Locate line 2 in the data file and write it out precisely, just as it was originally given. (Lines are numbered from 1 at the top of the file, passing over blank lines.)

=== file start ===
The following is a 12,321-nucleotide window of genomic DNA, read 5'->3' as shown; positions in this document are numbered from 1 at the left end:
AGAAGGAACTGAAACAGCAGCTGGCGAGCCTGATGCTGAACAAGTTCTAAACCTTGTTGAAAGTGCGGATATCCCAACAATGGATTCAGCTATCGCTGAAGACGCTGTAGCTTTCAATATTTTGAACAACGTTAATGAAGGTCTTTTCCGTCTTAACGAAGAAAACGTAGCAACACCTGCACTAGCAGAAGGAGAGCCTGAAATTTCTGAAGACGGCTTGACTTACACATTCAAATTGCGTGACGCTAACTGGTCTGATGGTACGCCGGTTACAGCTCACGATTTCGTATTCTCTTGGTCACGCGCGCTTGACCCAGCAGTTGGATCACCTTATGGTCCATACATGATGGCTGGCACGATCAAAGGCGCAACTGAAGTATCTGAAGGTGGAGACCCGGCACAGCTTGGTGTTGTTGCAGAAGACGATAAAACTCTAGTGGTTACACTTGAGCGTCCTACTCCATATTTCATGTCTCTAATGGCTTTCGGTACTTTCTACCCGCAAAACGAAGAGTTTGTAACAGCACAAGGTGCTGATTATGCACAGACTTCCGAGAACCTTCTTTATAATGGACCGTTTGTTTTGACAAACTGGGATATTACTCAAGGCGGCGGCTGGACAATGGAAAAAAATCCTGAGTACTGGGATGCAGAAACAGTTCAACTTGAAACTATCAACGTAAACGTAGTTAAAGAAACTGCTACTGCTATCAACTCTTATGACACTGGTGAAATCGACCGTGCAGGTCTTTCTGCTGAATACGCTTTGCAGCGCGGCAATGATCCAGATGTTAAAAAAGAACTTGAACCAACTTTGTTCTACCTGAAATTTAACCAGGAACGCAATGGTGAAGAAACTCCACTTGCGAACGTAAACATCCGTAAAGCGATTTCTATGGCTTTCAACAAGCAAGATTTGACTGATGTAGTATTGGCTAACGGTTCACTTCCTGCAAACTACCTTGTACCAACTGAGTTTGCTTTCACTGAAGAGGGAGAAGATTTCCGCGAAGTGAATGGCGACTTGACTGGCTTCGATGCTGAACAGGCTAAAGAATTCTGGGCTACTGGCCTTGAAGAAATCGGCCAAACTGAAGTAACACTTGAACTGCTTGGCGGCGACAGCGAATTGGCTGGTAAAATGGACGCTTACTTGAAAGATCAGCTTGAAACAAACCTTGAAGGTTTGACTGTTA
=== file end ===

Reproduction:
AGAAGGAACTGAAACAGCAGCTGGCGAGCCTGATGCTGAACAAGTTCTAAACCTTGTTGAAAGTGCGGATATCCCAACAATGGATTCAGCTATCGCTGAAGACGCTGTAGCTTTCAATATTTTGAACAACGTTAATGAAGGTCTTTTCCGTCTTAACGAAGAAAACGTAGCAACACCTGCACTAGCAGAAGGAGAGCCTGAAATTTCTGAAGACGGCTTGACTTACACATTCAAATTGCGTGACGCTAACTGGTCTGATGGTACGCCGGTTACAGCTCACGATTTCGTATTCTCTTGGTCACGCGCGCTTGACCCAGCAGTTGGATCACCTTATGGTCCATACATGATGGCTGGCACGATCAAAGGCGCAACTGAAGTATCTGAAGGTGGAGACCCGGCACAGCTTGGTGTTGTTGCAGAAGACGATAAAACTCTAGTGGTTACACTTGAGCGTCCTACTCCATATTTCATGTCTCTAATGGCTTTCGGTACTTTCTACCCGCAAAACGAAGAGTTTGTAACAGCACAAGGTGCTGATTATGCACAGACTTCCGAGAACCTTCTTTATAATGGACCGTTTGTTTTGACAAACTGGGATATTACTCAAGGCGGCGGCTGGACAATGGAAAAAAATCCTGAGTACTGGGATGCAGAAACAGTTCAACTTGAAACTATCAACGTAAACGTAGTTAAAGAAACTGCTACTGCTATCAACTCTTATGACACTGGTGAAATCGACCGTGCAGGTCTTTCTGCTGAATACGCTTTGCAGCGCGGCAATGATCCAGATGTTAAAAAAGAACTTGAACCAACTTTGTTCTACCTGAAATTTAACCAGGAACGCAATGGTGAAGAAACTCCACTTGCGAACGTAAACATCCGTAAAGCGATTTCTATGGCTTTCAACAAGCAAGATTTGACTGATGTAGTATTGGCTAACGGTTCACTTCCTGCAAACTACCTTGTACCAACTGAGTTTGCTTTCACTGAAGAGGGAGAAGATTTCCGCGAAGTGAATGGCGACTTGACTGGCTTCGATGCTGAACAGGCTAAAGAATTCTGGGCTACTGGCCTTGAAGAAATCGGCCAAACTGAAGTAACACTTGAACTGCTTGGCGGCGACAGCGAATTGGCTGGTAAAATGGACGCTTACTTGAAAGATCAGCTTGAAACAAACCTTGAAGGTTTGACTGTTA